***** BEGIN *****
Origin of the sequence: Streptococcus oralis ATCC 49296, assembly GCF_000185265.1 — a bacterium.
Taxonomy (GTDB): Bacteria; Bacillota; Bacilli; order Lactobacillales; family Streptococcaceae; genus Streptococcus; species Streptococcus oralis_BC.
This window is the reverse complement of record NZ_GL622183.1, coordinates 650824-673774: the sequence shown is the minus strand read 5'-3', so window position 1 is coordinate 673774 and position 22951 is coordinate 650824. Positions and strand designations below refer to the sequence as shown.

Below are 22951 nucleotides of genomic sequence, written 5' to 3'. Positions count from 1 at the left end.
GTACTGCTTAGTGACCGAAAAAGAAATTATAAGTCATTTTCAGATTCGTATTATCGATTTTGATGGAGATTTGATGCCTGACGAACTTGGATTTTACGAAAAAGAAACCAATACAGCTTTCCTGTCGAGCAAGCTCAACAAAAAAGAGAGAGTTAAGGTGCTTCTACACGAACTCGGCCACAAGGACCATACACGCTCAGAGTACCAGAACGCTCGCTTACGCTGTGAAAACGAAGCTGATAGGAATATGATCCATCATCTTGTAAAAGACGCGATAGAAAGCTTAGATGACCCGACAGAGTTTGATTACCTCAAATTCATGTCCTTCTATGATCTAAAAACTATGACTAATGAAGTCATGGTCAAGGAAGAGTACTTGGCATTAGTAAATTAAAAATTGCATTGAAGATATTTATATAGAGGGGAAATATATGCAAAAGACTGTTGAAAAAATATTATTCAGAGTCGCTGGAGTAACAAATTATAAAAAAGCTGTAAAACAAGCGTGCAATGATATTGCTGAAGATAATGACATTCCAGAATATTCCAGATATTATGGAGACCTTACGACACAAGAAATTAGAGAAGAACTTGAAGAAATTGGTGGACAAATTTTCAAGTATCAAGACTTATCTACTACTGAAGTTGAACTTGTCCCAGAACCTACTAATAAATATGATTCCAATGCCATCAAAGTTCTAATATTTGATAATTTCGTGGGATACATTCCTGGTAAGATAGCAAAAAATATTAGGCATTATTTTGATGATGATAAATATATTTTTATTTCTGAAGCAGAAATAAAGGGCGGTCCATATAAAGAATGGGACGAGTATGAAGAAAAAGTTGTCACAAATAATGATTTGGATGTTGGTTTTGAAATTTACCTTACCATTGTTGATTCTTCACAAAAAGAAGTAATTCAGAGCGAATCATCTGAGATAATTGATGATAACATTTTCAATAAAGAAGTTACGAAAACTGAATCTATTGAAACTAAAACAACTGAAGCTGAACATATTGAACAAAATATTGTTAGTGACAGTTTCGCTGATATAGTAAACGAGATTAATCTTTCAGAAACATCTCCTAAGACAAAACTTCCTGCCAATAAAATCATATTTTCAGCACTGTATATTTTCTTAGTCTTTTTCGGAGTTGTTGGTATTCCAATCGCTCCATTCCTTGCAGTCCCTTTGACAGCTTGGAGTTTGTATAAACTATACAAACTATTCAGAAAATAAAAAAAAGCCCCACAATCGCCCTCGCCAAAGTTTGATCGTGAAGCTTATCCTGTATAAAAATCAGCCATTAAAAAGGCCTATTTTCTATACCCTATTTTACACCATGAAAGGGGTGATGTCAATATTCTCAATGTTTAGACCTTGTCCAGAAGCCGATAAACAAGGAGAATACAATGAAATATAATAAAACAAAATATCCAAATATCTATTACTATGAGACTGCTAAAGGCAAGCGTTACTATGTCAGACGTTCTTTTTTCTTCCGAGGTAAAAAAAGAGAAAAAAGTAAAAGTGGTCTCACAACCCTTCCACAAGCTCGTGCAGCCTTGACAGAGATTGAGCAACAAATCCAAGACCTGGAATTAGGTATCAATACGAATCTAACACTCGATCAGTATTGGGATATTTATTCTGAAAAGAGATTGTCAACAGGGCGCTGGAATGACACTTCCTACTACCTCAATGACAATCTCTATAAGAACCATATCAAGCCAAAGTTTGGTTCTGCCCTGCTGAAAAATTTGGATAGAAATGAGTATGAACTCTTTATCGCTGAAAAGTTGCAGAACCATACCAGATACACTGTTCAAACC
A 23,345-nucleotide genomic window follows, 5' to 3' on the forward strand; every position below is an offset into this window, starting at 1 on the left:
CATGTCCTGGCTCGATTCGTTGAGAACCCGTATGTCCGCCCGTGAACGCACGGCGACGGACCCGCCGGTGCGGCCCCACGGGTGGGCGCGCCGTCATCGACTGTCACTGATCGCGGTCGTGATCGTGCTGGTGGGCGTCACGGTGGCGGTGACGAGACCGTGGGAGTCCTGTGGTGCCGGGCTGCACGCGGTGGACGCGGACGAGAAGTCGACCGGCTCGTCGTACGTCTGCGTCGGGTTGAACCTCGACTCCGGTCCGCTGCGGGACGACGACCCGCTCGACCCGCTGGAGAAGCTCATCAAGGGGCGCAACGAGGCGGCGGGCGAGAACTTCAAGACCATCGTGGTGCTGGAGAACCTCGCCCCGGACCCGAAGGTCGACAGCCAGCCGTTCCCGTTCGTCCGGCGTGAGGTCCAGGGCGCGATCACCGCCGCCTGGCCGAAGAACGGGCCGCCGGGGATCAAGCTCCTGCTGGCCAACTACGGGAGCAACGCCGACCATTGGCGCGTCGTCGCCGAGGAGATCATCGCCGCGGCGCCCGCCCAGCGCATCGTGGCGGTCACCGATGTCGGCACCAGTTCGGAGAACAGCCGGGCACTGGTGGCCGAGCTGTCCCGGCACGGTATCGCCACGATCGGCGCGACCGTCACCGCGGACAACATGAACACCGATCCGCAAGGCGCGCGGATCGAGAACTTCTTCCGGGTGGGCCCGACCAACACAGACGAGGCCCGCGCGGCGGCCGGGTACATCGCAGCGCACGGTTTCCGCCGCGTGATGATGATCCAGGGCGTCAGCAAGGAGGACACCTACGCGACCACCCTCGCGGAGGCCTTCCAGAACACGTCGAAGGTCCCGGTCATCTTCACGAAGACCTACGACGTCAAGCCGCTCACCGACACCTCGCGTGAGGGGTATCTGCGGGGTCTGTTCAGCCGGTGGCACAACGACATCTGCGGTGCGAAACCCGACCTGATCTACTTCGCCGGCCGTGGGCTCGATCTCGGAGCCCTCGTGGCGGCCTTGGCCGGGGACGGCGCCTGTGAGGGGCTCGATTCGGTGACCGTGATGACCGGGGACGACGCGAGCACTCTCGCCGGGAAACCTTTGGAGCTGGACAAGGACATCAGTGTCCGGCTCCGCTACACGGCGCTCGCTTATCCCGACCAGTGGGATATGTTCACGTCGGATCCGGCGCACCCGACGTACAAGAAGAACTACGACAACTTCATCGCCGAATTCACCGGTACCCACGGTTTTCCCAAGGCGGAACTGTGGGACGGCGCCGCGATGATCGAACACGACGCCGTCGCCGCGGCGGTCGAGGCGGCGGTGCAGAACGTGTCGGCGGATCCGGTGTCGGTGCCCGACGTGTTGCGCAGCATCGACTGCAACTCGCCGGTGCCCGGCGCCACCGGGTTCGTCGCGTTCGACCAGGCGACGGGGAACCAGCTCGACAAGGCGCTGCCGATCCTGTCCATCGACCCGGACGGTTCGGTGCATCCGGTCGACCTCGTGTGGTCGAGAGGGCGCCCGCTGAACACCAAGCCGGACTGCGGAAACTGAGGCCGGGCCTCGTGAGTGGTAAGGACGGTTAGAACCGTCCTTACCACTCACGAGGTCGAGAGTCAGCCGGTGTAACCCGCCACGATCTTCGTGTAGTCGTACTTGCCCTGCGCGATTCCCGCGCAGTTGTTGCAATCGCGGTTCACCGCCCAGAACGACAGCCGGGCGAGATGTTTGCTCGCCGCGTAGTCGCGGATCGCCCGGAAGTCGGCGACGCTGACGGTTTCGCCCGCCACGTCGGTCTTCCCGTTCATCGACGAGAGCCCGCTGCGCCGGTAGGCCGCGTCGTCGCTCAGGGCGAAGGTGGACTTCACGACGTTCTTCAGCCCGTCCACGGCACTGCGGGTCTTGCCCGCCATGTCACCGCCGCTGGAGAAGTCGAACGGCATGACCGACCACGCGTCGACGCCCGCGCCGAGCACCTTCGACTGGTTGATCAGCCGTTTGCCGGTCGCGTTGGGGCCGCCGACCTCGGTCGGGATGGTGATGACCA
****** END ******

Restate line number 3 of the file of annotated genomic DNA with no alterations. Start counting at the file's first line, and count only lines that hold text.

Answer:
This window is the reverse complement of record NZ_GL622183.1, coordinates 650824-673774: the sequence shown is the minus strand read 5'-3', so window position 1 is coordinate 673774 and position 22951 is coordinate 650824. Positions and strand designations below refer to the sequence as shown.